Kojima K, Konopleva M, McQueen T, O’brien S, Plunkett W, Andreeff M (2006) Mdm2 inhibitor Nutlin-3a induces p53-mediated apoptosis by transcription-dependent and transcription-independent mechanisms and may overcome Atm-mediated resistance to fludarabine in chronic lymphocytic leukemia. Blood 108:993–1000PubMedCrossRefGoogle Scholar
  5. 5.
    LeBras M, Rouy I, Brenner C (2006) The modulation of inter-organelle cross-talk to control apoptosis. Med Chem 2:1–12CrossRefGoogle Scholar
  6. 6.
    Chipuk JE, Kuwana T, Bouchier-Hayes L, Droin NM, Newmeyer DD, Schuler M et al (2004) Direct activation of Bax by p53 mediates mitochondrial membrane permeabilization and apoptosis. Science 303:1010–1014PubMedCrossRefGoogle Scholar
  7. 7.
    Ding HF, Lin YL, McGill G, Juo P, Zhu H, Blenis J et al (2000) Essential role for caspase-8 in transcription-independent apoptosis triggered by p53. J Biol Chem 275:38905–38911PubMedCrossRefGoogle Scholar
  8. 8.
    Bacus SS, Gudkov AV, Lowe M, Lyass L, Yung Y, Komarov AP et al (2001) Taxol-induced apoptosis depends on MAP kinase pathways (ERK and p38) and is independent of p53. Oncogene 20:147–155PubMedCrossRefGoogle Scholar
  9. 9.
    Zhang H, Shi X, Zhang QJ, Hampong M, Paddon H, Wahyuningsih D et al (2002) Nocodazole-induced p53-dependent c-Jun N-terminal kinase activation reduces apoptosis in human colon carcinoma HCT116 cells. J Biol Chem 277:43648–43658PubMedCrossRefGoogle Scholar
  10. 10.
    Siddiqui IA, Zaman N, Aziz MH, Reagan-Shaw SR, Sarfaraz S, Adhami VM et al (2006) Inhibition of CWR22Rnu1 tumor growth and PSA secretion in athymic nude mice by green and black teas. Carcinogenesis 4:833–839Google Scholar
  11. 11.
    Way TD, Lee HH, Kao MC, Lin JK (2004) Black tea polyphenol theaflavins inhibit aromatase activity and attenuate tamoxifen resistance in HER2/neu-transfected human breast cancer cells through tyrosine kinase suppression. Eur J Cancer 40:2165–2174PubMedCrossRefGoogle Scholar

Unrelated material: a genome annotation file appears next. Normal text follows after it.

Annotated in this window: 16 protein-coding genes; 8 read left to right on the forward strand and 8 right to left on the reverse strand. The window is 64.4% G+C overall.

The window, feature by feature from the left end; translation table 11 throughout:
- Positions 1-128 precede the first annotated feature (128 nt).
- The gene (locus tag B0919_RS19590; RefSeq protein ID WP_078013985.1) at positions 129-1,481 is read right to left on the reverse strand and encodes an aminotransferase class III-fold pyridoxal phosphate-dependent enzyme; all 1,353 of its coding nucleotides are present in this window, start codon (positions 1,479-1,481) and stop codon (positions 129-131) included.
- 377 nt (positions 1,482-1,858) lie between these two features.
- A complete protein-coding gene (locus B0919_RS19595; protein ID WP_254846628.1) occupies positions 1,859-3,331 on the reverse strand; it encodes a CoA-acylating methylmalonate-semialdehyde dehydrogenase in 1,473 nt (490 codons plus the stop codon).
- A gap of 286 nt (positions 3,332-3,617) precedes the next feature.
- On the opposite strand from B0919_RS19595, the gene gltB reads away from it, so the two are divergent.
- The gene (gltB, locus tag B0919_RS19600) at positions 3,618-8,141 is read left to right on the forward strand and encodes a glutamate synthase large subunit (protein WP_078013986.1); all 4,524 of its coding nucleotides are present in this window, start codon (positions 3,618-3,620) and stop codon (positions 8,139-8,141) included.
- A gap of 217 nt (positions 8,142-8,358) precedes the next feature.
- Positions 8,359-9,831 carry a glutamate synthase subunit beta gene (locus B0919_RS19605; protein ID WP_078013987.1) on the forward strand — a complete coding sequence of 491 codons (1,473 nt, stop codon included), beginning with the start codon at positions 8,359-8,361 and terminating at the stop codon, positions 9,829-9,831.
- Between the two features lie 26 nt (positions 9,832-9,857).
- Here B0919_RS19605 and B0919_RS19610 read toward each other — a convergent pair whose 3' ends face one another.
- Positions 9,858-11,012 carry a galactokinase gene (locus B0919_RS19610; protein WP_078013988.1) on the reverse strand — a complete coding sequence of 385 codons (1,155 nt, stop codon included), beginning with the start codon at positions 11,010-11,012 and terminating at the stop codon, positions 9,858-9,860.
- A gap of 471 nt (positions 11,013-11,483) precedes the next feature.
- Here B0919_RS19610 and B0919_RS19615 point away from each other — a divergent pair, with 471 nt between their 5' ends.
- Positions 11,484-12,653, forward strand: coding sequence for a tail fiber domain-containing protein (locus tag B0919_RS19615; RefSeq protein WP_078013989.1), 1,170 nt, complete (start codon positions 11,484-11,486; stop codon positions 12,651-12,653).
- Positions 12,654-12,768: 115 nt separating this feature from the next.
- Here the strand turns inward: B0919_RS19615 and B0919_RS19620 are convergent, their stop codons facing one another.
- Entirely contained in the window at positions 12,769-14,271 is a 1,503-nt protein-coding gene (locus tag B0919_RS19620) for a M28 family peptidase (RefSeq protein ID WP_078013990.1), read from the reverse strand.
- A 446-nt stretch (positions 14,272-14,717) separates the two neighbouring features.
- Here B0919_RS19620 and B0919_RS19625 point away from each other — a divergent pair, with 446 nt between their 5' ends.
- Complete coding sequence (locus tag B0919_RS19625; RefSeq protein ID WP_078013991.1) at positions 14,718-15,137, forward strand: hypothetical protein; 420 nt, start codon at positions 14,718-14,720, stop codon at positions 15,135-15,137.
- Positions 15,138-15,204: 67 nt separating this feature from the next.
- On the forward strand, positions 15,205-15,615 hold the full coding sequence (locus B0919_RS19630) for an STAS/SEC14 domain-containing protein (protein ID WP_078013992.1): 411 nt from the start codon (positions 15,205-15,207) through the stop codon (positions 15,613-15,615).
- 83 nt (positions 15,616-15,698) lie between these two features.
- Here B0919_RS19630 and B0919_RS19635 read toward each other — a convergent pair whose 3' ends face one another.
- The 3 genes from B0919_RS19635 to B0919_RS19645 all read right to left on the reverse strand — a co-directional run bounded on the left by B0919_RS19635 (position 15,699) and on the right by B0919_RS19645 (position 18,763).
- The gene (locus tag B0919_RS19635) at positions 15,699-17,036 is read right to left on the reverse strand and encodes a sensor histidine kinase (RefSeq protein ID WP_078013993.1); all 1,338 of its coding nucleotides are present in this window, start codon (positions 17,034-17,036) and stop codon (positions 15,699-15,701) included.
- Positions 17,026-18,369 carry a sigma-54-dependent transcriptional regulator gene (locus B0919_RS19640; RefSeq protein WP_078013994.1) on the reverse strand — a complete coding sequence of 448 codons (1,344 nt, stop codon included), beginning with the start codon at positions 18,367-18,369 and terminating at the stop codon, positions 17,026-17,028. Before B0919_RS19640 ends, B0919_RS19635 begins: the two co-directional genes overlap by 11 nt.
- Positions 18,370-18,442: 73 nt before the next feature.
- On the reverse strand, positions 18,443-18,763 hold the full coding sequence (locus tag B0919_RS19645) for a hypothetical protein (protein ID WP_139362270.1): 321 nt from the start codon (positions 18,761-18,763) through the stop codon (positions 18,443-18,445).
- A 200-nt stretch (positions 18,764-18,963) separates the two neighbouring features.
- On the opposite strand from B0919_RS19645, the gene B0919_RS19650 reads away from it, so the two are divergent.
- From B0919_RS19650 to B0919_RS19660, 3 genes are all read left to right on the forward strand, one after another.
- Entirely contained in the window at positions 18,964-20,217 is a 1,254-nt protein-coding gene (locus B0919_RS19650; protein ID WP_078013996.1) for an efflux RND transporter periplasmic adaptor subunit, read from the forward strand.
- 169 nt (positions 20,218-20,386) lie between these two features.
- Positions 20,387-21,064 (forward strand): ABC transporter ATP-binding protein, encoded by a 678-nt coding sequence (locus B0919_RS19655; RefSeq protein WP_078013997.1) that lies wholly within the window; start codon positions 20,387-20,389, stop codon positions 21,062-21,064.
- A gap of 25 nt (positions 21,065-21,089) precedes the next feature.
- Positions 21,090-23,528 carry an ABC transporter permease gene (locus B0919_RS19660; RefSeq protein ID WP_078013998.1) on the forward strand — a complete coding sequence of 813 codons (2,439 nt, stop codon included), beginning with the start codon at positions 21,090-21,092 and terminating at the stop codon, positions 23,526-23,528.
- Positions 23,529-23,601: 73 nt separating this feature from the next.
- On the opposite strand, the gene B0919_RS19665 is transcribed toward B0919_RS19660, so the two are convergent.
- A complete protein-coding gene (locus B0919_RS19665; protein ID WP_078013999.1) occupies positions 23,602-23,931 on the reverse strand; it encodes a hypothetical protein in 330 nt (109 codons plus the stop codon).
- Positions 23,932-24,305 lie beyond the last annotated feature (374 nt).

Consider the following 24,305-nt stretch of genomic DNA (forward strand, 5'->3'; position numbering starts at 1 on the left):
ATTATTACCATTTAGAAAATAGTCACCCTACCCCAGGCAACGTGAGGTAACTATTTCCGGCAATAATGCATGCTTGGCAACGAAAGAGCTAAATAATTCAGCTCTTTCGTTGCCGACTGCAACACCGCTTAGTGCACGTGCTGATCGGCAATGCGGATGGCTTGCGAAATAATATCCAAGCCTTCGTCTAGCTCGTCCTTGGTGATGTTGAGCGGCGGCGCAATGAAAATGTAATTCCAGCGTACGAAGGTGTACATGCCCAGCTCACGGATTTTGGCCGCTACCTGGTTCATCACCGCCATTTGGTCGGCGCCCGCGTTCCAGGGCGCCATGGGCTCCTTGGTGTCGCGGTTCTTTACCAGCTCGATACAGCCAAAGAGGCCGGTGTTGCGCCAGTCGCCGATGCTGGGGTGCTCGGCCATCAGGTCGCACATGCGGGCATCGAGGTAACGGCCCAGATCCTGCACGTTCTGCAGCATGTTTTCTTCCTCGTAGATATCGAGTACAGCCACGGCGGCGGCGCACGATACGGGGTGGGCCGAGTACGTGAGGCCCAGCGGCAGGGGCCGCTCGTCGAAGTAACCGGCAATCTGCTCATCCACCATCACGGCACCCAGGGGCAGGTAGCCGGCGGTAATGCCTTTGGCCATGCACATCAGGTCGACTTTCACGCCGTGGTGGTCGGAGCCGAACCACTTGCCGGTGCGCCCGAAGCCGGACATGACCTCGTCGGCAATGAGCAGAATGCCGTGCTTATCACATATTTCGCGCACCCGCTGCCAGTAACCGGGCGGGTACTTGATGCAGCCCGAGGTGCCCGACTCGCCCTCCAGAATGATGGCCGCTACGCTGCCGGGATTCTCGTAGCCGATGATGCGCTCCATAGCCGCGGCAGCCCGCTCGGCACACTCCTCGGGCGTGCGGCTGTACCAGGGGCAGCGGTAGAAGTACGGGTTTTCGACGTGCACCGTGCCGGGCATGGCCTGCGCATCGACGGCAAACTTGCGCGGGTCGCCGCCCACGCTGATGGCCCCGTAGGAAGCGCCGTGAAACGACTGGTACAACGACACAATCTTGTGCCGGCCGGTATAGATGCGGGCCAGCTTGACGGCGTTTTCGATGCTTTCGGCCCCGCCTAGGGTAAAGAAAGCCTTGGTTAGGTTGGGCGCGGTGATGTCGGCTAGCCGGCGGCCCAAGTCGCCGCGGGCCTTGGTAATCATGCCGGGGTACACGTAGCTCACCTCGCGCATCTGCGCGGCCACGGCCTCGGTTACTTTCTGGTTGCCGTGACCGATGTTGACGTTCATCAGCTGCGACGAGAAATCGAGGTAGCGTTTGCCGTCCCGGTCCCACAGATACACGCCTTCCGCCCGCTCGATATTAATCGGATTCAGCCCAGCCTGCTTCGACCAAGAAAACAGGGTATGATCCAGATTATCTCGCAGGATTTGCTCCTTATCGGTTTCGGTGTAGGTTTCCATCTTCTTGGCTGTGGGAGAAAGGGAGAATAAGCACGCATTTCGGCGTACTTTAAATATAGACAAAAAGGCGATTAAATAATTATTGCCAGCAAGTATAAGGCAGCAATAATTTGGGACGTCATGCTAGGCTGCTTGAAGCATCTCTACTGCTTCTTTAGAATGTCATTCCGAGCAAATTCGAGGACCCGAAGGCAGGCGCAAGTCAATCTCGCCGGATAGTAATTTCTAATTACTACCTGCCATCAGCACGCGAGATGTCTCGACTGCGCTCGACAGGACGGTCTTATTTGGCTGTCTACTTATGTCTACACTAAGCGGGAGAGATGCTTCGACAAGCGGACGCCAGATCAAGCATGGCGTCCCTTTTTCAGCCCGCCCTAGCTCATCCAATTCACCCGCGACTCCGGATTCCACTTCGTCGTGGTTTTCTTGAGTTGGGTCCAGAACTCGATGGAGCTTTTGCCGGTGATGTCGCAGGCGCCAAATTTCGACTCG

12. 12.
    Choudhuri T, Pal S, Das T, Sa G (2005) Curcumin selectively induces apoptosis in deregulated cyclin D1-expressed cells at G2 phase of cell cycle in a p53-dependent manner. J Biol Chem 280:20059–20068PubMedCrossRefGoogle Scholar
  13. 13.
    Bhattacharyya A, Choudhuri T, Pal S, Chattopadhyay S, Datta GK, Sa G et al (2003) Apoptogenic effects of black tea on Ehrlich’s ascites carcinoma cell. Carcinogenesis 24:75–80PubMedCrossRefGoogle Scholar
  14. 14.
    Yamaguchi H, Wang HG (2001) The protein kinase PKB/Akt regulates cell survival and apoptosis by inhibiting Bax conformational change. Oncogene 20:7779–7786PubMedCrossRefGoogle Scholar
  15. 15.
    Sa G, Murugesan G, Jaye M, Ivashchenko Y, Fox PL (1995) Activation of cytosolic phospholipase A2 by basic fibroblast growth factor via a p42 mitogen-activated protein kinase-dependent phosphorylation pathway in endothelial cells. J Biol Chem 270:2360–2366PubMedCrossRefGoogle Scholar
  16. 16.
    Calcabrini A, García-Martínez JM, González L, Tendero MJ, Ortuño MT, Crateri P et al (2006) Inhibition of proliferation and induction of apoptosis in human breast cancer cells by lauryl gallate. Carcinogenesis 27:1699–1712PubMedCrossRefGoogle Scholar
  17. 17.
    Zhu X, Yu QS, Cutler RG, Culmsee CW, Holloway HW, Lahiri DK et al (2002) Novel p53 inactivators with neuroprotective action: syntheses and pharmacological evaluation of 2-imino-2,3,4,5,6,7-hexahydrobenzothiazole and 2-imino-2,3,4,5,6,7-hexahydrobenzoxazole derivatives. J Med Chem 45:5090–5097PubMedCrossRefGoogle Scholar
  18. 18.